2 December 2021

one reason to be cheerful (sort of) or rather, a reason to be grateful that i am in europe and not in australia, especially now, is the objects i encounter here and their place in history and how they connect my life now in a very material way with my history.

i never anticipated this becoming so meaningful for me as i descend further into a miserable and meaningless old age but this is the new reality where moving between australia and europe, which was relatively easy during my 36 years in australia and the first few years when i was back in europe is, to all intents and purposes, impossible.

during those first few years back in europe i lived in utrecht and i would frequently, on my morning walk, stand in front of descartes's house for a moment thinking about how i am not because i think and, on my way there, walk past the buildings which housed the dutch headquarters of the ss, the office of the sicherheidspolizei, the headquarters of the dutch nazi party, where its leader entertained heinrich himmler two weeks before the deportation of the dutch jews began.

i am here and i would not like to be in australia right now. i would feel marooned, exiled, imprisoned.

yesterday i found a copy of 'das capital' in german published in berlin in 1952; the introduction was written in 1932. the book was sold by a bookstore in rotterdam during the cold war. i don't read german but it is interesting to hold it in your hand and to examine this object which is like a time capsule. you could use it to teach a lesson on 20th century history or you could use it to make an artwork. i haven't made art for 15 years but i am always thinking of artworks i could make if i was still an artist. thinking about them is actually better than making them ha ha because making art takes a lot of effort and a lot of time.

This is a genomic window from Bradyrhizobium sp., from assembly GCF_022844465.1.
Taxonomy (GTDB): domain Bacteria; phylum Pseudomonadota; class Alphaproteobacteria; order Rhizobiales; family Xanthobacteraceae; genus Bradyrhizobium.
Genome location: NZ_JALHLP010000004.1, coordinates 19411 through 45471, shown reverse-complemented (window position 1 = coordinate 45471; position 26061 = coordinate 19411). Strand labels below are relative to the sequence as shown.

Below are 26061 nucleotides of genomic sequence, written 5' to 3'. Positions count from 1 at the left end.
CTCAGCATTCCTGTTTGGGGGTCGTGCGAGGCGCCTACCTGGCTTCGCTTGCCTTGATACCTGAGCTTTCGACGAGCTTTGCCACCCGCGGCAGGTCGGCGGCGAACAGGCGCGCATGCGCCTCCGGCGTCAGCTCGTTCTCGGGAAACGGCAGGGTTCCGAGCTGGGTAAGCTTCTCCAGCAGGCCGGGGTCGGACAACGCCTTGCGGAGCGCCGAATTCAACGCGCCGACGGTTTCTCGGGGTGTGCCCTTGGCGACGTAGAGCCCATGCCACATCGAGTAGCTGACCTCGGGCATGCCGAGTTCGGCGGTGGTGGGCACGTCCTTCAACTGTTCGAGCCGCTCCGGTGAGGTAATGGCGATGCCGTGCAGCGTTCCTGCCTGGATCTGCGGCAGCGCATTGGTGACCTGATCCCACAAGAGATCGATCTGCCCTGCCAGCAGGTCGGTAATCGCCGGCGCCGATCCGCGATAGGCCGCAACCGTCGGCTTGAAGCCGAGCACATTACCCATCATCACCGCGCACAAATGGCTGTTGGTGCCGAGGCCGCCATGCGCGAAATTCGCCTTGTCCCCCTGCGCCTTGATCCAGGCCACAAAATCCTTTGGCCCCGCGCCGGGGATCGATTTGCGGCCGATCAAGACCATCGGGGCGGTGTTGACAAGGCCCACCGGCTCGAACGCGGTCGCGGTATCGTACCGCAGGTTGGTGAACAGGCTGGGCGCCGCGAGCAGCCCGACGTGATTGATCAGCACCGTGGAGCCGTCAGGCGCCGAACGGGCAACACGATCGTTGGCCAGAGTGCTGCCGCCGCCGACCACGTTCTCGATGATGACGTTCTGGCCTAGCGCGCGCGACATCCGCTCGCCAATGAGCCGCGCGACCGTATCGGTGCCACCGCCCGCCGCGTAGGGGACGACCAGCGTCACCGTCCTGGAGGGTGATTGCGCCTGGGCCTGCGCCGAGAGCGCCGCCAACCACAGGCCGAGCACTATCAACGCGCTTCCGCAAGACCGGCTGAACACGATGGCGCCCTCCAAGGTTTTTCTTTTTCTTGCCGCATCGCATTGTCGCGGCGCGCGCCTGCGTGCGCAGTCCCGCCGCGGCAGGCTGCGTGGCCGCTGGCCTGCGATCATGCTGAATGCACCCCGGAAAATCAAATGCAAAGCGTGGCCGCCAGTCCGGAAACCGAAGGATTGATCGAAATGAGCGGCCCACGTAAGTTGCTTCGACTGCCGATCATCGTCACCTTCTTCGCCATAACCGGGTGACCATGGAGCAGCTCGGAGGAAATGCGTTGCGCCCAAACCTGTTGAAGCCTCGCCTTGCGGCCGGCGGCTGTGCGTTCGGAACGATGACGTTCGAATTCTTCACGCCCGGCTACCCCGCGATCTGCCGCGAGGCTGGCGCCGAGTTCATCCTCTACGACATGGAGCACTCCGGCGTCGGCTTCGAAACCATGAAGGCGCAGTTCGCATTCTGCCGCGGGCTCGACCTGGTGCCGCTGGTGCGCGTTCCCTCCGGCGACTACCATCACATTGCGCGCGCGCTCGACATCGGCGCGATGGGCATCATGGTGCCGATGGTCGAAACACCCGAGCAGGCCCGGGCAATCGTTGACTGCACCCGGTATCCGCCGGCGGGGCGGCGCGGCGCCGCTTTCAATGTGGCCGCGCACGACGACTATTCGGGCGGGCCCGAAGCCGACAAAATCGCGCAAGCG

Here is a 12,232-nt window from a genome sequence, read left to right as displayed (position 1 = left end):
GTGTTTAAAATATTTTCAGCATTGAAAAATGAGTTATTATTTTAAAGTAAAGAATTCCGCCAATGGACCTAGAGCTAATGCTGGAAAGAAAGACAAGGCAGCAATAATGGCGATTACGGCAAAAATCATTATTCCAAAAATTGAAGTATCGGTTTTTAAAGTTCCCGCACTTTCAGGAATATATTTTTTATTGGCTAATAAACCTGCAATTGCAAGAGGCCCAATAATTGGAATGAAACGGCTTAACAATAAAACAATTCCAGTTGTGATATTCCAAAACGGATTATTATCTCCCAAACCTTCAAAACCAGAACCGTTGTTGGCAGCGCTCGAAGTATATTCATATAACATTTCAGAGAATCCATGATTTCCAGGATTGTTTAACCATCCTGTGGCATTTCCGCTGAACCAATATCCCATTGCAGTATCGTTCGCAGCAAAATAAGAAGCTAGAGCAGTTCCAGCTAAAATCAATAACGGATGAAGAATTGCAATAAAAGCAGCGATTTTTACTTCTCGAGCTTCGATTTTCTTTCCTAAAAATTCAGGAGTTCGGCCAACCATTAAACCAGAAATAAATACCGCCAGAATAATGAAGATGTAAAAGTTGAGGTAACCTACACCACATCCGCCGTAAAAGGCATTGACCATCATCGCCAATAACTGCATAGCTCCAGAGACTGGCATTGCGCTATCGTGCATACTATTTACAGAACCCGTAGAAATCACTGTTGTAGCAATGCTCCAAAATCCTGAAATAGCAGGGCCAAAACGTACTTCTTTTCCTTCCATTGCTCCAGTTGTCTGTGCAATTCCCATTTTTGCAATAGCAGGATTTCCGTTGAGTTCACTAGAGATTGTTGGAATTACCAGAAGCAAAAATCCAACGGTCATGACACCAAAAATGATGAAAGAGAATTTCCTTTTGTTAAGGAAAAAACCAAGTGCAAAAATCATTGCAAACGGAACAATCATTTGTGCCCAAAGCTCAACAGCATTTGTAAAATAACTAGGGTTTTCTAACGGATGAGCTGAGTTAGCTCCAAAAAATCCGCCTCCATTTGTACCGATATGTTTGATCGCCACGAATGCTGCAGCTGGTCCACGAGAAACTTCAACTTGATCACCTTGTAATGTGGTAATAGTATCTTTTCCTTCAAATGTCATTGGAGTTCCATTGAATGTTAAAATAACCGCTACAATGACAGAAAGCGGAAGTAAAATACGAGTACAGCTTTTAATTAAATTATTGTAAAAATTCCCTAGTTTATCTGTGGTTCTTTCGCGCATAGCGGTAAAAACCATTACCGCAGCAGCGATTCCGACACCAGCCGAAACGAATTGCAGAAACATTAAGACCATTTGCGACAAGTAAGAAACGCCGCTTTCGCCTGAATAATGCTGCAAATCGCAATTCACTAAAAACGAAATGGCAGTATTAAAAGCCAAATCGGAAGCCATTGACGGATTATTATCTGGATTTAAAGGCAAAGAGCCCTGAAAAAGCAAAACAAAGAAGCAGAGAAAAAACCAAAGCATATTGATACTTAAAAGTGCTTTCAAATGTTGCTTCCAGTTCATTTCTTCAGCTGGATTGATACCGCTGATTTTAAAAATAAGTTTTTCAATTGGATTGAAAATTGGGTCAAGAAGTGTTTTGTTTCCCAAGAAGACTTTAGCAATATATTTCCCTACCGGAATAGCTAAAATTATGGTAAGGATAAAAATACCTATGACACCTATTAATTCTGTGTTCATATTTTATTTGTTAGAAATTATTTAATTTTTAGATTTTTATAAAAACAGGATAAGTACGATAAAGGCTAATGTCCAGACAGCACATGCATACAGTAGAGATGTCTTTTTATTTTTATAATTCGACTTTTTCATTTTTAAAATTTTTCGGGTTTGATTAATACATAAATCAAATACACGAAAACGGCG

when i was looking at the book my little 14 year old sort-of-friend happened to be in the room preparing for a german test the next day and i asked her to read aloud from it which she did with great enthusiasm. i immediately thought of an artwork.

the soundtrack would be a non native german speaker, born more than half a century after the book was printed in a completely devastated city where ten years earlier the mere fact that it was in your possession would have lead to you being sent to a concentration camp, haltingly reading aloud from 'das kapital'.